FINC 620 - Financial Management
May 19, 2014
According to Investopedia, capital budgeting is the process in which an organization decides whether certain large projects, such as building an addition or purchasing large equipment, are worth the investment (Capital budgeting, 2014). If capital budgeting in not performed prior to a major purchase or beginning a large project, it could be detrimental to an organization. Because of the limited amount of capital that may be available to an organization at any given time, it is critical that company leaders utilize capital budgeting methods to make the determination which ventures will bring the company the biggest return on their investment. Among these capital budget methods are Payback Period, Net Present Value (NPV), and Internal Rate of Return (IRR). Payback Period
According to Marty Schmidt, the payback period is the cash flow analysis metric that calculates the length of time for capital acquisitions or investments to pay for themselves, the length of time it takes to cover costs, or what is the investment breakeven point (Schmidt, 2014). The payback period is quite an easy financial metric, and is equal to the organization’s required investment, divided by its net annual cash inflow. An alternative payback period calculation, used by larger companies that seek more extensive information, is that payback period equals the number of years before the full investment recovery, plus the unrecovered cost at the beginning of the year, divided by the full recovery year’s cash flow.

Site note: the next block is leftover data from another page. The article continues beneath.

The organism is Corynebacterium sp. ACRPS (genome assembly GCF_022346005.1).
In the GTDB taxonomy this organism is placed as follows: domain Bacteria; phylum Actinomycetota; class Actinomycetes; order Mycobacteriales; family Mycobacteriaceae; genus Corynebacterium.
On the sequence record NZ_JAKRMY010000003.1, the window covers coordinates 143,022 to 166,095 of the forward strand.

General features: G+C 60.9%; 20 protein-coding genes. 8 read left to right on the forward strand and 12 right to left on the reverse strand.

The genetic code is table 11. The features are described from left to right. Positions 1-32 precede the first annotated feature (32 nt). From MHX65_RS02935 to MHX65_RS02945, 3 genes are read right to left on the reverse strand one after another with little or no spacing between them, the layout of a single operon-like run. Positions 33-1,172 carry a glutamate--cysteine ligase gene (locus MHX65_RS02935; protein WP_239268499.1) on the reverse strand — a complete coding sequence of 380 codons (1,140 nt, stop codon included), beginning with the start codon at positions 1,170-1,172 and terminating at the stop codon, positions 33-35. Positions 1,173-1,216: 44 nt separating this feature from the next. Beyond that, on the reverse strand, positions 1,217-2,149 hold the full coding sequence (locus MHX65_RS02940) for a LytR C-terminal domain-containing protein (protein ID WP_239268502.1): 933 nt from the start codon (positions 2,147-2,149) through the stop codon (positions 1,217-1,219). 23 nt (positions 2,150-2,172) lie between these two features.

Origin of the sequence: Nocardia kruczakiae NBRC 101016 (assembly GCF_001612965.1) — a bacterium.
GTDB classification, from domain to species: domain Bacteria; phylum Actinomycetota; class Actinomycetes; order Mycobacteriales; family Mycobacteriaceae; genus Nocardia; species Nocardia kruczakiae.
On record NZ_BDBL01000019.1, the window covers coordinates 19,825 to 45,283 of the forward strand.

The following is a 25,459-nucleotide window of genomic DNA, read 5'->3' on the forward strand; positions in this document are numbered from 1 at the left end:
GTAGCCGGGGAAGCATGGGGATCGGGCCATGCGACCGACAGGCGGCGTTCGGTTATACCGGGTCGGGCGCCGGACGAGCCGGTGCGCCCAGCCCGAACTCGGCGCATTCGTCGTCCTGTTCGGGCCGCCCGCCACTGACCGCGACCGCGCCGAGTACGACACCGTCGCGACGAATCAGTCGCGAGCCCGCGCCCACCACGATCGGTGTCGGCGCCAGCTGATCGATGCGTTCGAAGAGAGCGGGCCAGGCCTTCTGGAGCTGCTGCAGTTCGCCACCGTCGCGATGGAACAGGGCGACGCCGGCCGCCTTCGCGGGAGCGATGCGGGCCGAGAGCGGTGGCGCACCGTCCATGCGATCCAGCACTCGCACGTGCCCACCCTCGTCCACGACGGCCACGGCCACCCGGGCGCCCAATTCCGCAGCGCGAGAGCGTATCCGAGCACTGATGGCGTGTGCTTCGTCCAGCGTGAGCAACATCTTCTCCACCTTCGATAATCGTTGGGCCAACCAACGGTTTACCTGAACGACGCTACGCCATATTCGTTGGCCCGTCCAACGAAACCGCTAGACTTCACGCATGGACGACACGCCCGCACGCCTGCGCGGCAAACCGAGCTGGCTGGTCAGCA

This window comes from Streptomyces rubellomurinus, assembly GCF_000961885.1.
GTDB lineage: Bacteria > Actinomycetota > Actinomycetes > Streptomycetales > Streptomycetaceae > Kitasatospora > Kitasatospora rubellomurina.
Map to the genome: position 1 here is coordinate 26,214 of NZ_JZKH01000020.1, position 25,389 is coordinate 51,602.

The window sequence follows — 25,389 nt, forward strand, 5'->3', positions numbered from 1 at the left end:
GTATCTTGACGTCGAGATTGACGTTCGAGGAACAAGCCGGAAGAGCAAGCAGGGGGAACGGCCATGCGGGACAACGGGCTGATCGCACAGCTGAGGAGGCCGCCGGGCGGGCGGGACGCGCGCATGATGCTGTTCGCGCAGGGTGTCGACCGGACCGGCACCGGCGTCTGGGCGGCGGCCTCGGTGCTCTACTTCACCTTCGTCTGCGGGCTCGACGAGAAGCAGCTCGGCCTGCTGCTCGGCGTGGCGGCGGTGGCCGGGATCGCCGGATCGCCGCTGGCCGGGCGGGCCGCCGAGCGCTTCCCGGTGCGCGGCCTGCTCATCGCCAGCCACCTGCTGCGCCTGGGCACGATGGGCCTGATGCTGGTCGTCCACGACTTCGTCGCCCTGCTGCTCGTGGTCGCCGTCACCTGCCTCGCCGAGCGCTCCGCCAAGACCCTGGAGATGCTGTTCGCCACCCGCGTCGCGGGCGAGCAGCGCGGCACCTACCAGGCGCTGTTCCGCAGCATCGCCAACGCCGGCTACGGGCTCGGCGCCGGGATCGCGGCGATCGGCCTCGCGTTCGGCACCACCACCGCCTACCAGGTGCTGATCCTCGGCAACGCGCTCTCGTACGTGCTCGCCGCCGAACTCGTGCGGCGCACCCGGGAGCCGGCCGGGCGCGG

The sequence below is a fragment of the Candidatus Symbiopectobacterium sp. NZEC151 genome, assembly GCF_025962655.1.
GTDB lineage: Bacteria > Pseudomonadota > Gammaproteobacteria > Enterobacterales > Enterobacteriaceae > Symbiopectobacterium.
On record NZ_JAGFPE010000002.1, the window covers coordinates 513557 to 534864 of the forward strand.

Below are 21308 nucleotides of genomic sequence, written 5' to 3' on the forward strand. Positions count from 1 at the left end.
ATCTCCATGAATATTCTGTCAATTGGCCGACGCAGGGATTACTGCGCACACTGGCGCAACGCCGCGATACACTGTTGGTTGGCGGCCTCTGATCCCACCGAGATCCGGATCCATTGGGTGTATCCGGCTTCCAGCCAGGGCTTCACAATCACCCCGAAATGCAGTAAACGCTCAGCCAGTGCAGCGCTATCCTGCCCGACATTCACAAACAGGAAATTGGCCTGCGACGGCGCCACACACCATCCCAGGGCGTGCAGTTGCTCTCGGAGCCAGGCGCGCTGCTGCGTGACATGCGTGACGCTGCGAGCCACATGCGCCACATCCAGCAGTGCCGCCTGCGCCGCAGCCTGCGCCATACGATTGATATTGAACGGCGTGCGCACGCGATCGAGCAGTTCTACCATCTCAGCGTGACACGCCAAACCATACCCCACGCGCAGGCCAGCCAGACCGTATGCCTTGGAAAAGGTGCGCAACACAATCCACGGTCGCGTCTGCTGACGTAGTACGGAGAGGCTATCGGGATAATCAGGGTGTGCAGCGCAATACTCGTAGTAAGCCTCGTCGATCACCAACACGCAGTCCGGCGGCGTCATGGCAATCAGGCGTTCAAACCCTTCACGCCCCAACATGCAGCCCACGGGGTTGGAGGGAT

Payback period is not a completely robust capital budgeting method and is not always the correct method to choose when calculating capital budget. For a more exact payback period, the second equation given above should be used. The disadvantages of the payback period method are that it doesn’t account for the time value of money and it ignores cash flows beyond the payback period. The disadvantage of ignoring cash flows beyond the payback period is the most critical, as it equates to ignoring the profitability of the capital expenditure or major project. Net Present Value (NPV)
According to the Business Dictionary, net present value is the difference between the amount of an investment and the present value of future cash flows from that investment (Net present value, 2014). The calculation for net present value is the project’s present net cash inflows value, minus the organization’s initial investment. It is important for an organization to calculate net present before it makes big financial decisions because NPV takes into account the value of today’s dollar in comparison to the value of the future dollar. Even though the net present value method is not the most advanced capital budgeting method, it is the most popular method used by financial decision-makers that want to estimate when their initial investment will be paid back.
As with the payback period method, net present value also has some disadvantages. One disadvantage is that the method’s accuracy lies within the inputted data by the organization’s financial personnel. Each cash flow size, the occurrence of each cash flow, and the exact discount rate must be known by the financial decision makers of the organization for the model to function effectively. Another disadvantage is that to be fully effective, the net present value can only be used to perform a comparison on same-time projects. Additionally, the net present value method does not sufficiently provide the overall gain/loss of implementing the capital project. This is due to the fact that the method is based on the estimated project’s future cash flows, which can be far from the real cash flows. Internal Rate of Return
According to the Business Dictionary, internal rate of return is average annual return that is earned through the investment’s...
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